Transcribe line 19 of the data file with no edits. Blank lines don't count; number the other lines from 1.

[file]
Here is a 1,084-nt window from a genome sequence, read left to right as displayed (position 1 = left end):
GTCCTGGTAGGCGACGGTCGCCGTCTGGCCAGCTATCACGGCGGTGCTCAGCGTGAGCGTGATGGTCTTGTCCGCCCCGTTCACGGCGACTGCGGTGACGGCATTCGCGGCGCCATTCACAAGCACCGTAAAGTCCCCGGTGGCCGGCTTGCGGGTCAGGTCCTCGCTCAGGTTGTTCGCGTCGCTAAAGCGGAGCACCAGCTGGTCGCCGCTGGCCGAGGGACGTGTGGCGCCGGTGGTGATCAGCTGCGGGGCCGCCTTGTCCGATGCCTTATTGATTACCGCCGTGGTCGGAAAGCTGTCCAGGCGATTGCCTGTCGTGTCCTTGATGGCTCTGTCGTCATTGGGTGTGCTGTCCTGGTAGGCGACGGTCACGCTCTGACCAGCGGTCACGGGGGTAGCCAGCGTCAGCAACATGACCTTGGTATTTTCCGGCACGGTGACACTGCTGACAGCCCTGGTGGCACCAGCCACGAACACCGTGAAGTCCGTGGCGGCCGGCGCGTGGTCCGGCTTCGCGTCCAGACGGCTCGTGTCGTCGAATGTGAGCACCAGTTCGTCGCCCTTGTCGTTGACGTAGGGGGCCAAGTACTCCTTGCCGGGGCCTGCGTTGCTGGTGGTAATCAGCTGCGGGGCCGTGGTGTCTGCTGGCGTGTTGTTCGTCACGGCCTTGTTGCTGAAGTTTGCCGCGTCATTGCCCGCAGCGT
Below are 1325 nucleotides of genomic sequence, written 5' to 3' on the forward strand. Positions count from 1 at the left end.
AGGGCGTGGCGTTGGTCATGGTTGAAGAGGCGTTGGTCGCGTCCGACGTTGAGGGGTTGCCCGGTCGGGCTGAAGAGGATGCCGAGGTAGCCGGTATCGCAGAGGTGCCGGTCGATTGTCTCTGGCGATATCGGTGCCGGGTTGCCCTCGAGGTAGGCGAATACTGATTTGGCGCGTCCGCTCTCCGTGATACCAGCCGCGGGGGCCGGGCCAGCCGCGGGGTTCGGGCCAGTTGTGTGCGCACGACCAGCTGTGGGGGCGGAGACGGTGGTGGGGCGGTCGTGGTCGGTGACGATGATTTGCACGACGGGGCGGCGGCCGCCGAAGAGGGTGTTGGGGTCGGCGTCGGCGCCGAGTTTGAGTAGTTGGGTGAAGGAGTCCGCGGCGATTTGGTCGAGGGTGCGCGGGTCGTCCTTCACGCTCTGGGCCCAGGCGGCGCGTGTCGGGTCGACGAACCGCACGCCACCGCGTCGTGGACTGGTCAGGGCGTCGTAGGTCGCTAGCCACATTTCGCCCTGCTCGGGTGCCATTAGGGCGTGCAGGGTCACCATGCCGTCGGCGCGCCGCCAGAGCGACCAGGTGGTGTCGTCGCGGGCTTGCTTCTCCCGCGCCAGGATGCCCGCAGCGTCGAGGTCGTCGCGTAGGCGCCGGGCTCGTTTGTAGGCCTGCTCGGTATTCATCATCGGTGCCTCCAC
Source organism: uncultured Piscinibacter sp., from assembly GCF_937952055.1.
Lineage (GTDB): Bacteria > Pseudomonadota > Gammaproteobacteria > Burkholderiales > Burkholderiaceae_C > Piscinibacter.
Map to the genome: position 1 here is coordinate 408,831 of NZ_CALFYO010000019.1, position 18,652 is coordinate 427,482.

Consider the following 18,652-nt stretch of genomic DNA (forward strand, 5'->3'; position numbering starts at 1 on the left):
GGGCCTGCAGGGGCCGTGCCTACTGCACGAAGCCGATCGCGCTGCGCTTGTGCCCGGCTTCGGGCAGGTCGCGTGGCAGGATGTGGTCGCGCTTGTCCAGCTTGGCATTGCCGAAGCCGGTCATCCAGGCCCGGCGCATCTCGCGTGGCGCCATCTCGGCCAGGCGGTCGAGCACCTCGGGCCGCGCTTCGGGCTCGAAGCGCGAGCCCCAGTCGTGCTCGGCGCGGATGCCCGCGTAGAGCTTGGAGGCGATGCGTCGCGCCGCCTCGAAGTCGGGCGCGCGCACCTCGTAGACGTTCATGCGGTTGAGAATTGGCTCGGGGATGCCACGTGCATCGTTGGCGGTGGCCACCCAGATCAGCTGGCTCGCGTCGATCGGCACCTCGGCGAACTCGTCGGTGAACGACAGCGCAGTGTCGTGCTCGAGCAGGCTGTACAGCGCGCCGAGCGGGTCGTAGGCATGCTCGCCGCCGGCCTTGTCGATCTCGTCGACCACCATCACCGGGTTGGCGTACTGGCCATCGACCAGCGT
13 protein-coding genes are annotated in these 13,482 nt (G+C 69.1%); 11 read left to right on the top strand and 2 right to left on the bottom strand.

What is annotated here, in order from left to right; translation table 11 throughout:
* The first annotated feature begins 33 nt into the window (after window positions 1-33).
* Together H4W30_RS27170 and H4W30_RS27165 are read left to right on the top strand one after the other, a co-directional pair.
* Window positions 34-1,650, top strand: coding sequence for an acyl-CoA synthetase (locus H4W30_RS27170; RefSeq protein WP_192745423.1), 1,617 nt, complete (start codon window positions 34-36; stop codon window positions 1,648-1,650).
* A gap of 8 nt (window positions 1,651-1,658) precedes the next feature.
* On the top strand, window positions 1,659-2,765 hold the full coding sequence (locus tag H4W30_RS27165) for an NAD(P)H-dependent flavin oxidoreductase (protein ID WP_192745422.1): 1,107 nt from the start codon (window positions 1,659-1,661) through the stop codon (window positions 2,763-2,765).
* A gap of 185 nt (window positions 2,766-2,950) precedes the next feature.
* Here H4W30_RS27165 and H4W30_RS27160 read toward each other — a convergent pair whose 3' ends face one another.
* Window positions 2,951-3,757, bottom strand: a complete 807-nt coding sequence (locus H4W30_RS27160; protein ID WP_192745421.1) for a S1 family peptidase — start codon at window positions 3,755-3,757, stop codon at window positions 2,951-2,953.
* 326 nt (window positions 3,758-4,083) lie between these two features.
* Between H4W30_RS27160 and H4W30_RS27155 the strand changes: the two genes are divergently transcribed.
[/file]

* Window positions 2,951-3,757, bottom strand: a complete 807-nt coding sequence (locus H4W30_RS27160; protein ID WP_192745421.1) for a S1 family peptidase — start codon at window positions 3,755-3,757, stop codon at window positions 2,951-2,953.